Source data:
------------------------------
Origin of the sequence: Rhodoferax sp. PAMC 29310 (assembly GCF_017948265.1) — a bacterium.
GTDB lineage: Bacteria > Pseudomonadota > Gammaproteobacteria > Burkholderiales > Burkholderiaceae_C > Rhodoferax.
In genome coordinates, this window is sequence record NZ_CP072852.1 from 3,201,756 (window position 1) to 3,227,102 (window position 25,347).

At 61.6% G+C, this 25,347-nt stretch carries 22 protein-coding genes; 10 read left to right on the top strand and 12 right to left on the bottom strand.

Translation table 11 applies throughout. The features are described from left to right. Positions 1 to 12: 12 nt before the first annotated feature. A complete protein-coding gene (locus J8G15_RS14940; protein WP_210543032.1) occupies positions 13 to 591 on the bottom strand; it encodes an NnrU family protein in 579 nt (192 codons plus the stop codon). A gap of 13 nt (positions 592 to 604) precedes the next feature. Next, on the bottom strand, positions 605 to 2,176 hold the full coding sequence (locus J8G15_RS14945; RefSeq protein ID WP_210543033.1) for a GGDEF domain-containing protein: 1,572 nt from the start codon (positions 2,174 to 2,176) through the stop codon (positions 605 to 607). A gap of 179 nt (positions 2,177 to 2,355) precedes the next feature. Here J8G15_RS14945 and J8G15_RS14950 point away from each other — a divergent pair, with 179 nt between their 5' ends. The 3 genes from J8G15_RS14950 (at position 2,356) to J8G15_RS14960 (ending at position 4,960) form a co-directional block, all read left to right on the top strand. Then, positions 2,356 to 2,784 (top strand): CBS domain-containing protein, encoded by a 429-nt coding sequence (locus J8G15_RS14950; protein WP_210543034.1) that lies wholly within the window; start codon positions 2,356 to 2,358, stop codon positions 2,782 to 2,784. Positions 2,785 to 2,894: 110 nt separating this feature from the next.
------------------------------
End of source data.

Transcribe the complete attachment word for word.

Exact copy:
Origin of the sequence: Rhodoferax sp. PAMC 29310 (assembly GCF_017948265.1) — a bacterium.
GTDB lineage: Bacteria > Pseudomonadota > Gammaproteobacteria > Burkholderiales > Burkholderiaceae_C > Rhodoferax.
In genome coordinates, this window is sequence record NZ_CP072852.1 from 3,201,756 (window position 1) to 3,227,102 (window position 25,347).

At 61.6% G+C, this 25,347-nt stretch carries 22 protein-coding genes; 10 read left to right on the top strand and 12 right to left on the bottom strand.

Translation table 11 applies throughout. The features are described from left to right. Positions 1 to 12: 12 nt before the first annotated feature. A complete protein-coding gene (locus J8G15_RS14940; protein WP_210543032.1) occupies positions 13 to 591 on the bottom strand; it encodes an NnrU family protein in 579 nt (192 codons plus the stop codon). A gap of 13 nt (positions 592 to 604) precedes the next feature. Next, on the bottom strand, positions 605 to 2,176 hold the full coding sequence (locus J8G15_RS14945; RefSeq protein ID WP_210543033.1) for a GGDEF domain-containing protein: 1,572 nt from the start codon (positions 2,174 to 2,176) through the stop codon (positions 605 to 607). A gap of 179 nt (positions 2,177 to 2,355) precedes the next feature. Here J8G15_RS14945 and J8G15_RS14950 point away from each other — a divergent pair, with 179 nt between their 5' ends. The 3 genes from J8G15_RS14950 (at position 2,356) to J8G15_RS14960 (ending at position 4,960) form a co-directional block, all read left to right on the top strand. Then, positions 2,356 to 2,784 (top strand): CBS domain-containing protein, encoded by a 429-nt coding sequence (locus J8G15_RS14950; protein WP_210543034.1) that lies wholly within the window; start codon positions 2,356 to 2,358, stop codon positions 2,782 to 2,784. Positions 2,785 to 2,894: 110 nt separating this feature from the next.